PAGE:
The jobs fair, which organizers said was the biggest of several such events held across the United States and at American bases in Europe and the Pacific, was designed to help military members whose careers have been cut short by the drawdown in Afghanistan.
About 9,000 service members will end their military careers at Joint Base Lewis-McChord this year, said Robin Baker, who heads the base’s transition assistance program.
That’s up from a typical yearly average of about 6,000, Baker said.
“We expect the number to stay up for the next couple of years,” she said. “A lot of those are people who thought they were going to stay in the service until they retired.”
Between 35 and 40 percent of those mustered out at JBLM will stay in Washington, Baker said. That’s a fraction of the 13,000 service members from all American duty stations expected to return to the state this year, looking for new ways of making a living.
Thursday’s jobs fair was the climax of a three-day “transition summit” at JBLM, sponsored by the U.S. Chamber of Commerce Foundation and joined by a large public-private partnership that included JBLM, Washington state and federal departments of Defense, Veterans Affairs and Labor.
Gov. Jay Inslee was among those who made remarks when the summit opened Tuesday.
Close to 300 businesses, school recruiters and state and federal agencies set up tables at the fair, held in two cavernous aircraft hangers at the air base.
The Starbucks table was a popular stop, in part because of free coffee, but also because of the company’s well-publicized promise to hire at least 10,000 veterans and spouses by the end of 2018.
Other participants ranged widely, from the Washington State Patrol to trade unions, hotel chains and small business advisers.
More than 100 of the booths were staffed by recruiters from colleges and training schools from across the country, where former soldiers’ tuition and fees will be covered by federal GI benefits.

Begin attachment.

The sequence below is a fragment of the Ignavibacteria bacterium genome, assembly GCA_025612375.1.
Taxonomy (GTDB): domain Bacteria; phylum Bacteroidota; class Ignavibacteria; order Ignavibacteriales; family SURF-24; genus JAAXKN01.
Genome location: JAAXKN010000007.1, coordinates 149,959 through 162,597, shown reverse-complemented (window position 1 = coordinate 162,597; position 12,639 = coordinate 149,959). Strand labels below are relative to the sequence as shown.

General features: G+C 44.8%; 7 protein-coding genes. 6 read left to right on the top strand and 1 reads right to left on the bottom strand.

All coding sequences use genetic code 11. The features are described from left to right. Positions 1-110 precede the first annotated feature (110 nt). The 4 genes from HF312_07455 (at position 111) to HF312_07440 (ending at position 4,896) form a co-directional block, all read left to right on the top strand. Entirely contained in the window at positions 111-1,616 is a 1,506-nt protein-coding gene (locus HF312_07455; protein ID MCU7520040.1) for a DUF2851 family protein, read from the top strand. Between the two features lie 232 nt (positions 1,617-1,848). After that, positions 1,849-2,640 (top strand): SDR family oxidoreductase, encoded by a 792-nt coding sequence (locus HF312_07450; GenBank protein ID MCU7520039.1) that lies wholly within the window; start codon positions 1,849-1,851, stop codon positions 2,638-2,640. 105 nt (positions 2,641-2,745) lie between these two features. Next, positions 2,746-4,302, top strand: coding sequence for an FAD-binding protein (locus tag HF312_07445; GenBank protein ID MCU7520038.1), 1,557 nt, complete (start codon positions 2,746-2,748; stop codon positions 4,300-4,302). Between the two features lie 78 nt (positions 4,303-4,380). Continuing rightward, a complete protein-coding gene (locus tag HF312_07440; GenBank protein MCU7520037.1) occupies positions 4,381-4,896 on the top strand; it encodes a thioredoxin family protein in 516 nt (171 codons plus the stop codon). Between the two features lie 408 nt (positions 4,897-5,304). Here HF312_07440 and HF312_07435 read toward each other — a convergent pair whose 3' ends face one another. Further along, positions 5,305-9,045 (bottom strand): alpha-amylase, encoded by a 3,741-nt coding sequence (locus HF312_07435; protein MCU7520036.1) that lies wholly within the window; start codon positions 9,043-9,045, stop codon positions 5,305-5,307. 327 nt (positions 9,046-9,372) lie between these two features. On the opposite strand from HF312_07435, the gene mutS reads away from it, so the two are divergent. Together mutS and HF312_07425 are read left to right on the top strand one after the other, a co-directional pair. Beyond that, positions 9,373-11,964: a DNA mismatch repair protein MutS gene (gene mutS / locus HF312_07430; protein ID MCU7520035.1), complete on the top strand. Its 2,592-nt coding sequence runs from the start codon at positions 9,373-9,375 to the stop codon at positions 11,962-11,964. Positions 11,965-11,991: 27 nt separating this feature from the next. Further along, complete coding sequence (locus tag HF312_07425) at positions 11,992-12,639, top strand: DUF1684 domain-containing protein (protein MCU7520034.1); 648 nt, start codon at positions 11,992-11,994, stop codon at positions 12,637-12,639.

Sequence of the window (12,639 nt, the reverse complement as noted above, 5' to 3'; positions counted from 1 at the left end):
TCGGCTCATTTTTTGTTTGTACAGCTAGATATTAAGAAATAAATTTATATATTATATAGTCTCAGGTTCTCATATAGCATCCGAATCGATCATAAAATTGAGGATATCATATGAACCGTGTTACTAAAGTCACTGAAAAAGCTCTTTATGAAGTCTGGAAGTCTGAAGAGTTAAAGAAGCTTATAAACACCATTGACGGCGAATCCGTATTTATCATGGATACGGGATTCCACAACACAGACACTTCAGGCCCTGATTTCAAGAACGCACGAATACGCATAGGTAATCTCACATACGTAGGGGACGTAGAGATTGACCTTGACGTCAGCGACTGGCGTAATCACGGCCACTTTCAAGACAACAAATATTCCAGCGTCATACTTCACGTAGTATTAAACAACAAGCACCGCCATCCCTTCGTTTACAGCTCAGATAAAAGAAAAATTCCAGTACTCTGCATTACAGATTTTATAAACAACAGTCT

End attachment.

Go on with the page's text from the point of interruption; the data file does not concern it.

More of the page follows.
Spc. Jose Peraza, 23, whose four-year term of service in the Army ends in March, made a quick trip past all the tables before narrowing his choices to a few.
“Starbucks was my first stop,” he said, “but I’m looking for anything that will match my pay and benefits. I’d be happiest with something in IT or maybe customer service.”
Peraza, who lives in Tacoma, said he and his wife calculated he will need a civilian job that pays at least $46,000 a year to match his Army pay and benefits.
The Army trained Peraza in satellite operations and maintenance, which set him apart from most others at the fair.
The vast majority, according to Baker, were trained in infantry or artillery. Most are under 30, she said, and about 85 percent are men. Many joined the Army or Air Force directly out of high school, and had limited work experience before that.
What might an Army-trained infantry soldier in his 20s bring to a civilian job?
Plenty, said, Charles Dorazio, a trainer for the U-Haul company, which staffed a booth at the fair.
“Our company was founded by a World War II vet,” Dorazio said, “and the intangible traits that a service member brings to the table still directly translates over to working for U-Haul.
“They’ve had leadership training; they’ve had equal opportunity training. Their experience translates to them being good small group leaders. They can run a team of five to 15 people, which is exactly what we’re looking for in our store managers.”
Dorazio said he himself is a veteran and knows firsthand how difficult it is making the leap back into the civilian world.
“It’s scary,” he said. “You don’t talk the same. You’re used to a very tight community where you’re very comfortable. You don’t know how to approach people. You don’t know how to sell yourself.
“I’ve gone through what they’re going through,” he said, “and I’m more than happy to assist them.”
Susan Kelly, director of the Defense Department’s Transition to Veterans Program, participated in a panel discussion Thursday. Afterward, she said she’s noticed a dramatic change in the past few years in how businesses regard hiring vets.
“It used to be that there was a sea of goodwill,” she said. “People wanted to help.
“The goodwill is still there,” she said, “but now people realize that vets are a talent pool for the national economy. That’s a big change from what we saw two or three years ago.”
Rob Carson: 252-597-8693 email@example.com